Japan Kan: No plan to tap fx reserves for spending
TOKYO, March 16 (Reuters) - Japan's finance minister said on Tuesday he had not instructed his staff to tap cash reserves in a special foreign exchange account to help fund the ruling party's spending plans, denying a media report that he had done so.
With tax receipts sliding in the wake of the financial crisis, Tokyo is expected to use up trillions of yen in non-tax revenue held in such accounts to keep its massive debt under control.
The Nikkei business daily reported that Naoto Kan had instructed the finance ministry to mull drawing down a portion of reserves worth nearly 20 trillion yen ($221 billion) in the forex special account to finance the Democratic Party's spending plans.
"I have never given such specific instructions to tap foreign exchange reserves as a source of funding," Kan, who is also deputy prime minister, told reporters after a cabinet meeting.
The government aims to overhaul the special accounts as part of efforts to restore its tattered finances. Japan's public debt is running at nearly twice the size of GDP, the highest ratio among its peers in the developed world. <^^^^^^^^^^^^^^^^^^^^^^^^^^^^^^^^^^^^^^^^^^^^^^^^^^^^^^^^^^^^ More stories on Japan's economy [ID:nECONJP] Q+A on Japan's non-tax revenues [ID:nTOE60Q04B] ^^^^^^^^^^^^^^^^^^^^^^^^^^^^^^^^^^^^^^^^^^^^^^^^^^^^^^^^^^^>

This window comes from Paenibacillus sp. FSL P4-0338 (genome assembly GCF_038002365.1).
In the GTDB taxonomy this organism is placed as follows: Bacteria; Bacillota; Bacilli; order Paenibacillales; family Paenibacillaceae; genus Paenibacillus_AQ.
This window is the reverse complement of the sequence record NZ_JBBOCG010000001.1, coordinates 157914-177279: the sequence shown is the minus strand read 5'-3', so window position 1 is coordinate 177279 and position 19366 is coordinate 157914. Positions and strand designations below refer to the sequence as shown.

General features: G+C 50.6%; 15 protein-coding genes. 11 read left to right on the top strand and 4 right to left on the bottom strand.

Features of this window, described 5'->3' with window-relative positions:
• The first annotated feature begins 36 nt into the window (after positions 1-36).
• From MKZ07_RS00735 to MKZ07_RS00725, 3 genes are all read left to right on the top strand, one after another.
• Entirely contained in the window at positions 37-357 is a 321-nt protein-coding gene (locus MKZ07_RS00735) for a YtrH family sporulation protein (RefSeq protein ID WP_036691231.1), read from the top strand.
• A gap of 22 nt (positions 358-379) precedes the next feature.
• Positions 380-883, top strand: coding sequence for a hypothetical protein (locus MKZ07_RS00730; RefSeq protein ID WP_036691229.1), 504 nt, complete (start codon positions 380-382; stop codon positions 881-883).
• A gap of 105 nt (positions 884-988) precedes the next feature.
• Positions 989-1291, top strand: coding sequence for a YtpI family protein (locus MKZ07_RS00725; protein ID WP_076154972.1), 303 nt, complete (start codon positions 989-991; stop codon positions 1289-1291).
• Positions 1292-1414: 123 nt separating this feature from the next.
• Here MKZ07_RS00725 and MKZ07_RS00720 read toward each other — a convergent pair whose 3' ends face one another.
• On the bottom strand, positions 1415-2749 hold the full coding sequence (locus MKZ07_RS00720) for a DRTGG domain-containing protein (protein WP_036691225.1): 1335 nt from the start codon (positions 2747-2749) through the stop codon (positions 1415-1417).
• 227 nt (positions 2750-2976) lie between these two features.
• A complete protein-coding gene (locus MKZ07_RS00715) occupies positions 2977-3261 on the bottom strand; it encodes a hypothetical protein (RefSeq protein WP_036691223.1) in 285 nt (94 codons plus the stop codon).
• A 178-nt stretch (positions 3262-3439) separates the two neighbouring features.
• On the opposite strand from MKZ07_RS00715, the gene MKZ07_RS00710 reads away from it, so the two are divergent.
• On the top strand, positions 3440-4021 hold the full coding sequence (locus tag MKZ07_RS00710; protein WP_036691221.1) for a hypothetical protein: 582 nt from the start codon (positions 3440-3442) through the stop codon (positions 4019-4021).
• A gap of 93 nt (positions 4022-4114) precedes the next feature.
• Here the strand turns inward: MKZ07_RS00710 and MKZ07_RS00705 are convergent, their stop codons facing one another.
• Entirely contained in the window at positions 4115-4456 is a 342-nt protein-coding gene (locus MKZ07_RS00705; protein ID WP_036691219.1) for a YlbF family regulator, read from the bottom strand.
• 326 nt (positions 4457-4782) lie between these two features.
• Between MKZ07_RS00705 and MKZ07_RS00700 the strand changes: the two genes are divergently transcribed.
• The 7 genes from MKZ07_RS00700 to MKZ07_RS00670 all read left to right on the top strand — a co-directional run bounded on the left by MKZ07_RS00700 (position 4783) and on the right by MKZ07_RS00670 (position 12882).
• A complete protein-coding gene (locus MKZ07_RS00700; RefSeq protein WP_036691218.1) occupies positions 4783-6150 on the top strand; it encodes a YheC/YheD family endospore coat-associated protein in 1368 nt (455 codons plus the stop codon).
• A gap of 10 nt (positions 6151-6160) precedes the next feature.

Any review of the forex special account could lead to a drastic overhaul of its management, as some lawmakers want to get returns on investment by managing the interest income from the forex reserves separately from the account.
Currently the finance ministry manages Japan's $1 trillion in forex reserves -- the bulk of which are held in U.S. Treasuries -- through the account, by setting aside interest income as reserves each year.
The account has suffered massive valuation losses on its dollar-denominated assets due to yen gains, leading to an estimated fall of around 5-6 trillion yen in Japan's reserves, the Nikkei said.
The government already plans to use 10.6 trillion yen of non-tax revenue, including interest income from the forex reserves, to balance a record 92.3 trillion yen budget for the fiscal year from April.
Facing a plunge in tax revenue caused by the recession and bulging social welfare costs to care for an ageing population, the government has increasingly depended on trillions of yen in non-tax revenue in its special accounts to make ends meet.
But it acknowledges that it has little room left to tap such funds in future. [ID:nTOE60Q04B] ($1=90.48 Yen) (Reporting by Tetsushi Kajimoto; Editing by Hugh Lawson)
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